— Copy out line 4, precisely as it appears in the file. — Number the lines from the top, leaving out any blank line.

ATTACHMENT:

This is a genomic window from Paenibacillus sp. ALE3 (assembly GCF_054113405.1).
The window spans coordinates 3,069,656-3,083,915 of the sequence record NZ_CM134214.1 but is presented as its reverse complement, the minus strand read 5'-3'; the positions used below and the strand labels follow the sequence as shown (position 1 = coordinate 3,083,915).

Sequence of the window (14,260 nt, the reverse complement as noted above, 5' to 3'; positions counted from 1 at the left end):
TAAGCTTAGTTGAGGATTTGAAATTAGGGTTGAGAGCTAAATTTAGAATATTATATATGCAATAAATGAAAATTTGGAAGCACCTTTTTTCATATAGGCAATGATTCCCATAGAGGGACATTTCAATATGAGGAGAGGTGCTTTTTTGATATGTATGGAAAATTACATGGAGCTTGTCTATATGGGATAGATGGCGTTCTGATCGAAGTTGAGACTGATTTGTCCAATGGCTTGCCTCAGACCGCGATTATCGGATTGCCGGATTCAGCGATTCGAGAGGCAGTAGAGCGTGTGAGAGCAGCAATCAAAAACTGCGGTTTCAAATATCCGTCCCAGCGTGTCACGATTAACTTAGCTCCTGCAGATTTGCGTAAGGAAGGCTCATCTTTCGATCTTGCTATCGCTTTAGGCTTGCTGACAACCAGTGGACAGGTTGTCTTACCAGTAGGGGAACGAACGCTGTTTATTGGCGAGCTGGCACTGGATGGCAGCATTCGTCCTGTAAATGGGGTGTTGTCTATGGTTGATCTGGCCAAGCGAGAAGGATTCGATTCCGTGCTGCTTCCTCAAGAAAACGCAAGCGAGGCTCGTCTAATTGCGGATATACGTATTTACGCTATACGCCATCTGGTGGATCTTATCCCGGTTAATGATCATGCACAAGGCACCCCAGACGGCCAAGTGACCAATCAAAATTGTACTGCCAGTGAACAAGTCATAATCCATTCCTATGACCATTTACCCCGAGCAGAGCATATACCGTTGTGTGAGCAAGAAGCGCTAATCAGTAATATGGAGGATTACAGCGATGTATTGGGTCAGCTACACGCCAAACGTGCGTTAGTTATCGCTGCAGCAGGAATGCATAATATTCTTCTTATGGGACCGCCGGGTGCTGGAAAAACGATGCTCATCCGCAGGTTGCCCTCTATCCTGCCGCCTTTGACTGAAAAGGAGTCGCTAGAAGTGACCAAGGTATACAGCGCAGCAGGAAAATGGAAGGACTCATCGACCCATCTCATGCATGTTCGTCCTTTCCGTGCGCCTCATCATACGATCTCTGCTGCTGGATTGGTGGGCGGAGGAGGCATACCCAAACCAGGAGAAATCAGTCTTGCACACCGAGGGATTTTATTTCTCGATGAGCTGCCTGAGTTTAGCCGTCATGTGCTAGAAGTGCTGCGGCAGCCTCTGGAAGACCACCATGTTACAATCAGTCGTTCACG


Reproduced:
TAAGCTTAGTTGAGGATTTGAAATTAGGGTTGAGAGCTAAATTTAGAATATTATATATGCAATAAATGAAAATTTGGAAGCACCTTTTTTCATATAGGCAATGATTCCCATAGAGGGACATTTCAATATGAGGAGAGGTGCTTTTTTGATATGTATGGAAAATTACATGGAGCTTGTCTATATGGGATAGATGGCGTTCTGATCGAAGTTGAGACTGATTTGTCCAATGGCTTGCCTCAGACCGCGATTATCGGATTGCCGGATTCAGCGATTCGAGAGGCAGTAGAGCGTGTGAGAGCAGCAATCAAAAACTGCGGTTTCAAATATCCGTCCCAGCGTGTCACGATTAACTTAGCTCCTGCAGATTTGCGTAAGGAAGGCTCATCTTTCGATCTTGCTATCGCTTTAGGCTTGCTGACAACCAGTGGACAGGTTGTCTTACCAGTAGGGGAACGAACGCTGTTTATTGGCGAGCTGGCACTGGATGGCAGCATTCGTCCTGTAAATGGGGTGTTGTCTATGGTTGATCTGGCCAAGCGAGAAGGATTCGATTCCGTGCTGCTTCCTCAAGAAAACGCAAGCGAGGCTCGTCTAATTGCGGATATACGTATTTACGCTATACGCCATCTGGTGGATCTTATCCCGGTTAATGATCATGCACAAGGCACCCCAGACGGCCAAGTGACCAATCAAAATTGTACTGCCAGTGAACAAGTCATAATCCATTCCTATGACCATTTACCCCGAGCAGAGCATATACCGTTGTGTGAGCAAGAAGCGCTAATCAGTAATATGGAGGATTACAGCGATGTATTGGGTCAGCTACACGCCAAACGTGCGTTAGTTATCGCTGCAGCAGGAATGCATAATATTCTTCTTATGGGACCGCCGGGTGCTGGAAAAACGATGCTCATCCGCAGGTTGCCCTCTATCCTGCCGCCTTTGACTGAAAAGGAGTCGCTAGAAGTGACCAAGGTATACAGCGCAGCAGGAAAATGGAAGGACTCATCGACCCATCTCATGCATGTTCGTCCTTTCCGTGCGCCTCATCATACGATCTCTGCTGCTGGATTGGTGGGCGGAGGAGGCATACCCAAACCAGGAGAAATCAGTCTTGCACACCGAGGGATTTTATTTCTCGATGAGCTGCCTGAGTTTAGCCGTCATGTGCTAGAAGTGCTGCGGCAGCCTCTGGAAGACCACCATGTTACAATCAGTCGTTCACG